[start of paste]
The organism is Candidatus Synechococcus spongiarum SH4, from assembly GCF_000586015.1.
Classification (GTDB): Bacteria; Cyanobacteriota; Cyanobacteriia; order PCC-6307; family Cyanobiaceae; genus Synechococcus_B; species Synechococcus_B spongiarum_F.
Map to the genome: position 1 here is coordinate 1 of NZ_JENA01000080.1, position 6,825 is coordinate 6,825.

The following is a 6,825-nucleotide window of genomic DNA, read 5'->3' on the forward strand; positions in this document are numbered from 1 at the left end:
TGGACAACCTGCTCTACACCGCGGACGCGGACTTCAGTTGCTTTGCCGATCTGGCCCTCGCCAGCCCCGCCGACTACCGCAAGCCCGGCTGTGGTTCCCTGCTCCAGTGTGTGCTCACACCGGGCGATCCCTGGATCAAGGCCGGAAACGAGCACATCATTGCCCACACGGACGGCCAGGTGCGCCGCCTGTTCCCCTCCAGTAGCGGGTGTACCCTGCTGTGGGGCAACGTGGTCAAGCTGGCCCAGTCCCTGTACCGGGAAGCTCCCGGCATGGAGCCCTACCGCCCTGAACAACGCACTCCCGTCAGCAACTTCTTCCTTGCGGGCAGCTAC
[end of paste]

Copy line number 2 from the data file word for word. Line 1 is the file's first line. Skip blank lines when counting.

Classification (GTDB): Bacteria; Cyanobacteriota; Cyanobacteriia; order PCC-6307; family Cyanobiaceae; genus Synechococcus_B; species Synechococcus_B spongiarum_F.